On Monday, Fitch Ratings revised its Long-Term Issuer Default Ratings (IDR) on nine Indian banks from 'stable' to 'negative.' The change comes in line with its revision in the outlook for the Indian economy on 18 June.
The rating agency has revised its outlook to 'negative' for Export-Import Bank of India (EXIM), State Bank of India, Bank of Baroda, Bank of Baroda (New Zealand), Bank of India, Canara Bank, Punjab National Bank, ICICI Bank and Axis Bank. It has also affirmed IDBI Bank (IDBI) rating while maintaining the outlook at negative.
"The rating actions follow Fitch's revision of the outlook on the 'BBB-' rating on India to negative from stable on June 18, 2020, due to the impact of the escalating coronavirus pandemic on India's economy," Fitch Ratings said in a statement.
"They are based on Fitch's assessment of high to moderate probability of extraordinary state support for these banks, which takes into account our assessment of the sovereign's ability and propensity to provide extraordinary support," it added.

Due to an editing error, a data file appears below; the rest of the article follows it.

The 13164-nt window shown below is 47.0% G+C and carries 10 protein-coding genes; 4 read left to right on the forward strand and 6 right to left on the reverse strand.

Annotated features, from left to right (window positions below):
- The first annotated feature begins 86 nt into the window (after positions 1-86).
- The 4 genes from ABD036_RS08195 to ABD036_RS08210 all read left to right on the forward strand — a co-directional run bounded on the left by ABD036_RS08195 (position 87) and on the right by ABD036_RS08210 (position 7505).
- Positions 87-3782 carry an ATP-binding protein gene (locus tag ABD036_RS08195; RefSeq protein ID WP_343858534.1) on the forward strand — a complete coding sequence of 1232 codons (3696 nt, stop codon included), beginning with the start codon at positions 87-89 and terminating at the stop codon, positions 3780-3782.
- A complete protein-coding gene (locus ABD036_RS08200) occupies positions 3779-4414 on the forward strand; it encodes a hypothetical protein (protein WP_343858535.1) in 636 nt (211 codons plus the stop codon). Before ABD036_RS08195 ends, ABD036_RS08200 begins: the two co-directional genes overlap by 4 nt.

As the negative outlook on India's sovereign rating reflects an increasing strain on the state's ability to provide extraordinary support, due to the sovereign's limited fiscal space and the significant deterioration in fiscal metrics due to challenges from COVID-19 pandemic, ratings of banks that are support driven were affected by it.
"The rating action does not affect the banks' Viability Ratings (VRs)," Fitch said. "EXIM does not have a VR as its role as a policy bank makes an assessment of its standalone credit profile less meaningful."
EXIM is of high strategic and systemic importance due to its unique policy role, while SBI is the largest Indian bank with nearly 25 percent market share in system assets and deposits. Further, SBI being 57.9 percent government-owned has a much broader policy role than peers.